• 1999 Mbeki and Zuma inaugurated president and deputy president of South Africa.
    Arms deal main contracts entered.
  • 2000 French arms firm Thomson-CSF’s ‘encrypted fax’ records details of Shaik’s R500 000-a-year bribe request for Zuma.
    Development of Zuma’s Nkandla estate starts.
    R2-million cheque from Nelson Mandela deposited into Zuma account. R1-million paid on to Zuma education charity; R900 000 taken by Shaik, seemingly to recoup money paid to Zuma.
  • 2001 Thompson-CSF pays R250 000 first tranche to a Nkobi group company.
    R1.19-million paid via UK attorneys’ account to Jurgen Kögl company Cay Nominees. Cay Nominees pays R183 000 for a Zuma Mercedes and R600 000 to bond for Zuma Killarney flat.
    Scorpions search Shaik and Thomson-CSF premises in Durban, France, Mauritius.
  • 2002 FNB grants R900 000 bond to Zuma for Nkandla, with Vivian Reddy signing surety. Reddy services instalments totalling R274 000 by May 2005.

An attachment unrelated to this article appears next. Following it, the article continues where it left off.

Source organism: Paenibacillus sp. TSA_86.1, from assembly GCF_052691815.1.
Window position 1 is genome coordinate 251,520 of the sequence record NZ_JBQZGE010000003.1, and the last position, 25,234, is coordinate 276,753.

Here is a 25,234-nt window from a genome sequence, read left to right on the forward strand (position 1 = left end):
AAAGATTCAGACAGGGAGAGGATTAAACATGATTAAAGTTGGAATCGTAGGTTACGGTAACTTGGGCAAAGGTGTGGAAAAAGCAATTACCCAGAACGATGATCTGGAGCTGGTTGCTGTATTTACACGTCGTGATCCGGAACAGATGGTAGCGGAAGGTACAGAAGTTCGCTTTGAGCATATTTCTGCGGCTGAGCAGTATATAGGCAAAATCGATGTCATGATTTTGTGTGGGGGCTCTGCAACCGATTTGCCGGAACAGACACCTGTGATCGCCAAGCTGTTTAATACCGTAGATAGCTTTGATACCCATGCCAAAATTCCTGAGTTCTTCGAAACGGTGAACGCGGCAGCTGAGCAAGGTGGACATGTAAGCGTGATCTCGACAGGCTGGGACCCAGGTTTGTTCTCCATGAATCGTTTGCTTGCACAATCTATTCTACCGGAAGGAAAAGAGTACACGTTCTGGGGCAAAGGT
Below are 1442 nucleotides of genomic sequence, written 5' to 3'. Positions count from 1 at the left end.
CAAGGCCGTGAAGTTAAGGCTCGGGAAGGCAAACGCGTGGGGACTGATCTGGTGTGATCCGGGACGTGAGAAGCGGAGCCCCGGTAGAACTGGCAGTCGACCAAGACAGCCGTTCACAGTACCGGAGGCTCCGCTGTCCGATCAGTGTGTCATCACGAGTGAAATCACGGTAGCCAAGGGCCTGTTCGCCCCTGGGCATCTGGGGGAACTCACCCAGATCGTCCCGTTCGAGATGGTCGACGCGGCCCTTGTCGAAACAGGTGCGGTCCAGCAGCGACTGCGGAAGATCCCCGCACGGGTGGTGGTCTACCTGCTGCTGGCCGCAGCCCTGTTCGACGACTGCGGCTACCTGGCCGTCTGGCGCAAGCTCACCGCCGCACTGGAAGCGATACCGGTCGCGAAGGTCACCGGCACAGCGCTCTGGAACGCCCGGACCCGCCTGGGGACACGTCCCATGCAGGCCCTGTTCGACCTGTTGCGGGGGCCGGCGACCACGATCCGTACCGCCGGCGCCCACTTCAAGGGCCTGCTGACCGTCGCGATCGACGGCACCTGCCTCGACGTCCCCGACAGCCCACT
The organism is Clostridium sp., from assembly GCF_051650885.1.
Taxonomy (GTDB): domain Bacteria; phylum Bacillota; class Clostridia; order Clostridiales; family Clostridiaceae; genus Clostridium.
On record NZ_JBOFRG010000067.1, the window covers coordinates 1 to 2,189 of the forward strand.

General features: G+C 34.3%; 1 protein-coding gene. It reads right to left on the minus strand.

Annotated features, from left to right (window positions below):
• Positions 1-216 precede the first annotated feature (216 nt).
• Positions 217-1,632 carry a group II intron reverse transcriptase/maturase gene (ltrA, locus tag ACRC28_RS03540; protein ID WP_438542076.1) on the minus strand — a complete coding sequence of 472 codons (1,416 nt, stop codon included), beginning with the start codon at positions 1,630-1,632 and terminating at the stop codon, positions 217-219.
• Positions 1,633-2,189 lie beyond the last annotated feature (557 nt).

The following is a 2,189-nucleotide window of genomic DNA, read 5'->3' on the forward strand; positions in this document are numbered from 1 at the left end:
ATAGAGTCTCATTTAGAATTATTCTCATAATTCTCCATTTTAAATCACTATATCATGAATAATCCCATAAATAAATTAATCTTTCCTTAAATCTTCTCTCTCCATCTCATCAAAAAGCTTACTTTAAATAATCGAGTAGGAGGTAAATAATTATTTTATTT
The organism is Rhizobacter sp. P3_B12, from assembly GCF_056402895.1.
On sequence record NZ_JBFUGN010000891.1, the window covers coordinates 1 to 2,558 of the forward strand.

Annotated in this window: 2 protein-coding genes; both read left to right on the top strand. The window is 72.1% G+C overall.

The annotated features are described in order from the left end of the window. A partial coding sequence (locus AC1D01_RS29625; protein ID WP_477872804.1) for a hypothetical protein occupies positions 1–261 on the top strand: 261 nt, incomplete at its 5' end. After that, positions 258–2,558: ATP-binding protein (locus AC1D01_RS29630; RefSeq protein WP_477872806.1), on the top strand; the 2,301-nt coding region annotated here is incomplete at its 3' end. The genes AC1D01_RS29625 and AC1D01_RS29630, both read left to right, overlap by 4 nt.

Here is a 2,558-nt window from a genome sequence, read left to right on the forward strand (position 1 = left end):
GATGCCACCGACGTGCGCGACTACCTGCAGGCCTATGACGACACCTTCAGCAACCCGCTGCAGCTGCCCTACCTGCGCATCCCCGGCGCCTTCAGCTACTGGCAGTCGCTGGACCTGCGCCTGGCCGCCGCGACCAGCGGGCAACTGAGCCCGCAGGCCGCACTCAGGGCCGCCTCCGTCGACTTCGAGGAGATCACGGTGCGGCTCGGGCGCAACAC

• 2003 Shaik charged with fraud and corruption, including for allegedly bribing Zuma.
  • 2005 June 2 Shaik sentenced to 15 years imprisonment.
    Jun 14 Mbeki fires Zuma as deputy president.
    Jun 20 NPA announces it will charge Zuma.
    Jun 23 Mandela R1-million cheque paid to Zuma.
    Jul 1 Final Shaik/Nkobi group payment for Zuma’s benefit, for a total of R4 072 500 since 1995.
    July 11 Shaik resigns as Zuma’s financial adviser.
    Aug Scorpions search 22 premises linked to Zuma.
  • 2006 KPMG report finalised. Zuma court case struck off the roll.
  • 2007 Zuma takes ANC presidency at Polokwane. NPA recharges Zuma and co-accused.
  • 2008 Judge rules Zuma recharging was unlawful.
  • 2009 Appeals court overturns judge’s ruling, clearing way for trial.
    Apr Charges against Zuma dropped based on contents of spy tapes.
    May Zuma inaugurated as president of South Africa.

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The M&G Centre for Investigative Journalism, a non-profit initiative to develop investigative journalism in the public interest, produced this story. All views are ours. See www.amabhungane.co.za for all our stories, activities and sources of funding.

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Before joining the amaBhungane team in 2017, Micah was the national coordinator for media freedom and diversity at the Right2Know Campaign. He holds a Masters in African Studies from Oxford University and a BA Honours in History from Wits University.